Checking the oil level in a UTV or ATV is just like checking the oil in a street car. Pull out the dipstick, and see where the oil line is. The same rules of thumb that apply to your regular car apply to your offroad vehicle. And don’t be afraid to get your hands dirty!

Overfilled oil: An overfilled oil tank puts extra pressure on the engine seals and pushed oil into the intake. Maybe this is the first time they have overfilled the oil tank, but it’s probably not. They likely have been putting extra stress on the engine. 

Low oil: Either there is an oil leak or they are not on top of maintenance. Running a car with low oil is bad for the motor, so this could be a sign of a worn-out engine. 

Color: The oil should be light tan in color. The darker the color, the more concerned you should be. If the oil is black then it probably has not been replaced in years. This is just another sign of a car that has not been maintained. 

Look at the air filter

The air filter is another place that can show any excess stress a car has been under. Pull the cover off, knock the filter on the ground, and see what comes out. If you lightly tap it and you’re left with a handful of dirt, then that’s a bad sign. 

Look in the air box past where the air filter is. If it is dirty or dusty, then the engine has probably been sucking in dust. Most people won’t clean behind the air filter, so you’ll really be able to see if the engine has been taken care of. 

Start the car and listen

When you start the engine, listen for a ticking or rattling sound. If it sounds like there are rocks inside then there probably are. This is something to look out for. 

If you hear a sound, then look at the milage. If it has fewer than 500 miles and a ticking sound, then it could mean something is out of adjustment. If it has up to 5,000 miles, then it could be an indicator of damaged components. 

If a car has over 5,000 miles and the engine makes a ticking sound, then you should reconsider buying the car. That motor will probably have to be replaced soon. 

When you turn the motor off it should take a minute to slow down. A quick grinding stop is another indicator that the engine has issues.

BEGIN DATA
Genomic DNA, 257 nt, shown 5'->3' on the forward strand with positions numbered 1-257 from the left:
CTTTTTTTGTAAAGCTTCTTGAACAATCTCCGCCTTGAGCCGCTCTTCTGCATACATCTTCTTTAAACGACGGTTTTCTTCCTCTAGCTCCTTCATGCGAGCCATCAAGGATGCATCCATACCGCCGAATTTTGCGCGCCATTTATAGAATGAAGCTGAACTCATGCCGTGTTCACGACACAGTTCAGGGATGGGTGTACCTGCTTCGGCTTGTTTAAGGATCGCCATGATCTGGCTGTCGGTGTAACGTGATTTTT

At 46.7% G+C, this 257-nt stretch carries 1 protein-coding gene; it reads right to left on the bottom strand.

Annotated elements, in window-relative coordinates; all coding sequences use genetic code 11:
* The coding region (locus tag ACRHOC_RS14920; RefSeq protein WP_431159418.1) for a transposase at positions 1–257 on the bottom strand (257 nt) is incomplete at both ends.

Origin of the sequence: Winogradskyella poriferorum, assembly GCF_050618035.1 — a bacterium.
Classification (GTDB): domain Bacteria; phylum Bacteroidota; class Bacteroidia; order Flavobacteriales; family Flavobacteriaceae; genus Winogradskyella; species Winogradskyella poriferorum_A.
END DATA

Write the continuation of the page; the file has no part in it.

Take a look at the mileage 

The next step is to evaluate the number of miles on the car as well as the type of miles. You can ask these questions before you go see the car to decide whether you want to spend the time inspecting it. 

So what does “type of miles mean”? Ask what kind of drives the car has been on. Short trips are harder on the car than long trips. On short trips, you have to start and stop more frequently, which is tougher on the engine. 

Sand dune miles are hard on the car because you have to ride the breaks or the gas. Cruising miles are easier on the engine. Ask where they take the car, how they drive it, and how often they use it.

Now, check the number of miles. How many miles are on the car? 

At 5,000 miles, you should take a really close look at the car and decide whether or not you want to spend money on replacement parts in the next few years. Again, the type of miles matter, so take that into account as well. 

If the car has 7,500 miles or more, then you should probably plan to replace the motor and transmission within a year. If you take the cost of a new motor into account and the price still makes sense, then it may be a good purchase. Go with your gut. 

Congrats on your (hopefully) new purchase

You’re well on your way to becoming a Rzr or UTV owner! Take this checklist into account during the buying process and you will minimize your risk of buying a car that will need repairs. If you are in Las Vegas, we can always do an evaluation on a car to see what needs work. Give us a call if you have any questions!